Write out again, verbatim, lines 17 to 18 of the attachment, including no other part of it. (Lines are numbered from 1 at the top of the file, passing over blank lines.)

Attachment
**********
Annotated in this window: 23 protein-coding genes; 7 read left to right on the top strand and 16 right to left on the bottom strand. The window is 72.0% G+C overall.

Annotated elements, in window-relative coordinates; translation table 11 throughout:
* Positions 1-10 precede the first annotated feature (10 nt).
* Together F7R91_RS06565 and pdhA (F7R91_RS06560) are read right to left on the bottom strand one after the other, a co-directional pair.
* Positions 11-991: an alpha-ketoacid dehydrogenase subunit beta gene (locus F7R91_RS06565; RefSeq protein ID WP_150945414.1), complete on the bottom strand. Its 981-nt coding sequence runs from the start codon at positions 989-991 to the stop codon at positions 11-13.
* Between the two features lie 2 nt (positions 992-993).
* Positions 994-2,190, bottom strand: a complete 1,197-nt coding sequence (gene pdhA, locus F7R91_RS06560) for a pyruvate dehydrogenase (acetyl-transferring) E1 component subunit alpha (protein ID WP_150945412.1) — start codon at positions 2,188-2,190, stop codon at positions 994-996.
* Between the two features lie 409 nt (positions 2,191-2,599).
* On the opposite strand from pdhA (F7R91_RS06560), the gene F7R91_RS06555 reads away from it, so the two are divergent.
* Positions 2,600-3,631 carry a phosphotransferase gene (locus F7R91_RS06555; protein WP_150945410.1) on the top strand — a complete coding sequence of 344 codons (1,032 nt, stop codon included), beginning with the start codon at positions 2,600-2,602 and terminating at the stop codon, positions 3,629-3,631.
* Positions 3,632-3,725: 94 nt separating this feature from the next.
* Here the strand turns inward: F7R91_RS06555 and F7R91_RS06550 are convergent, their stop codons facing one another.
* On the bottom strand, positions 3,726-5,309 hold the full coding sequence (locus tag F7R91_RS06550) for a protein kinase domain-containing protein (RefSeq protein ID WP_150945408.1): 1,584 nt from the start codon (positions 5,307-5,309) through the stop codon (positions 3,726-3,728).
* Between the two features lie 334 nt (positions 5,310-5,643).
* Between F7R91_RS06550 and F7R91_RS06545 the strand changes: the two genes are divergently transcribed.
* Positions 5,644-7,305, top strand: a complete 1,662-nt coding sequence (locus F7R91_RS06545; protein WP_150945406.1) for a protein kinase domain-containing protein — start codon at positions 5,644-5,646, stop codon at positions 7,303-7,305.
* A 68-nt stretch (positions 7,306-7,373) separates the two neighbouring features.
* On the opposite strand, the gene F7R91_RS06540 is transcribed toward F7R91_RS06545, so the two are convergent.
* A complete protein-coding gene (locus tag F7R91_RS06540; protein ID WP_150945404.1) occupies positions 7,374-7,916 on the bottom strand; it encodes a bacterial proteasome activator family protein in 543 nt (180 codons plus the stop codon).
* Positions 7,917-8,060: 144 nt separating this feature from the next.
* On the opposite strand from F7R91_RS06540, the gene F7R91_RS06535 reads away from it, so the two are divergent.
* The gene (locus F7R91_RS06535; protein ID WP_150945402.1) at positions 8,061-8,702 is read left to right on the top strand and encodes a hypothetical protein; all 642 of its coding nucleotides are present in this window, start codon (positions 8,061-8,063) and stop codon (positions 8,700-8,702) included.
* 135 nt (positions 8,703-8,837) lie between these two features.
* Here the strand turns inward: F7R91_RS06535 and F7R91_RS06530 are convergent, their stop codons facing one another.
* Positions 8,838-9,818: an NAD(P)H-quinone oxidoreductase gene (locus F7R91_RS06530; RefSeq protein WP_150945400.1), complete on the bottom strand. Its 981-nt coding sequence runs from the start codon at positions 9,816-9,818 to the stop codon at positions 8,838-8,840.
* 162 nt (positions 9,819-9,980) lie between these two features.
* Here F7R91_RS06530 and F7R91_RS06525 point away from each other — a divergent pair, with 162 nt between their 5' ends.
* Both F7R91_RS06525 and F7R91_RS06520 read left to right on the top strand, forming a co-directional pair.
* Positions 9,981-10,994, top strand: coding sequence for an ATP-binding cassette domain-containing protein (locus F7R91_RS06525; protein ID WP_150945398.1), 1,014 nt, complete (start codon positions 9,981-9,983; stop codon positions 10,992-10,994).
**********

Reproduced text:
* A 68-nt stretch (positions 7,306-7,373) separates the two neighbouring features.
* On the opposite strand, the gene F7R91_RS06540 is transcribed toward F7R91_RS06545, so the two are convergent.